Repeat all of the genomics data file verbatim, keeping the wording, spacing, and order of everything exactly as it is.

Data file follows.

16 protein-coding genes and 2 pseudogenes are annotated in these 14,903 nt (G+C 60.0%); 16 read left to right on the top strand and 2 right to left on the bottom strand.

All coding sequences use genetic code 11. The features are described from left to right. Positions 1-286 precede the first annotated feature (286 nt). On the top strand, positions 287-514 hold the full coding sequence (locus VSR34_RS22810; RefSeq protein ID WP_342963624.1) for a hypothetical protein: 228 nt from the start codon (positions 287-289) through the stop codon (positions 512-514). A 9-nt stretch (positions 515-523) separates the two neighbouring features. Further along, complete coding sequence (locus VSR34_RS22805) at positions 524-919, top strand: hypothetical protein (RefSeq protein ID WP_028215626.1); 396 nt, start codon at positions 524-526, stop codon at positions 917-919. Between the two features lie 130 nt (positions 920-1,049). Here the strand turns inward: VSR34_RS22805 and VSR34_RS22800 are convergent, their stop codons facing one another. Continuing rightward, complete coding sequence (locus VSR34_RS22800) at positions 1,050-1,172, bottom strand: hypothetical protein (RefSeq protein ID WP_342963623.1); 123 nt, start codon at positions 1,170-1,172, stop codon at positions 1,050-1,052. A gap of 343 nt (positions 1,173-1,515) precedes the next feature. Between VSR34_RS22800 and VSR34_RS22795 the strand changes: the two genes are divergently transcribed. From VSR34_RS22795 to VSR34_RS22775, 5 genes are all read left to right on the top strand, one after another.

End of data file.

16 protein-coding genes and 2 pseudogenes are annotated in these 14,903 nt (G+C 60.0%); 16 read left to right on the top strand and 2 right to left on the bottom strand.

All coding sequences use genetic code 11. The features are described from left to right. Positions 1-286 precede the first annotated feature (286 nt). On the top strand, positions 287-514 hold the full coding sequence (locus VSR34_RS22810; RefSeq protein ID WP_342963624.1) for a hypothetical protein: 228 nt from the start codon (positions 287-289) through the stop codon (positions 512-514). A 9-nt stretch (positions 515-523) separates the two neighbouring features. Further along, complete coding sequence (locus VSR34_RS22805) at positions 524-919, top strand: hypothetical protein (RefSeq protein ID WP_028215626.1); 396 nt, start codon at positions 524-526, stop codon at positions 917-919. Between the two features lie 130 nt (positions 920-1,049). Here the strand turns inward: VSR34_RS22805 and VSR34_RS22800 are convergent, their stop codons facing one another. Continuing rightward, complete coding sequence (locus VSR34_RS22800) at positions 1,050-1,172, bottom strand: hypothetical protein (RefSeq protein ID WP_342963623.1); 123 nt, start codon at positions 1,170-1,172, stop codon at positions 1,050-1,052. A gap of 343 nt (positions 1,173-1,515) precedes the next feature. Between VSR34_RS22800 and VSR34_RS22795 the strand changes: the two genes are divergently transcribed. From VSR34_RS22795 to VSR34_RS22775, 5 genes are all read left to right on the top strand, one after another.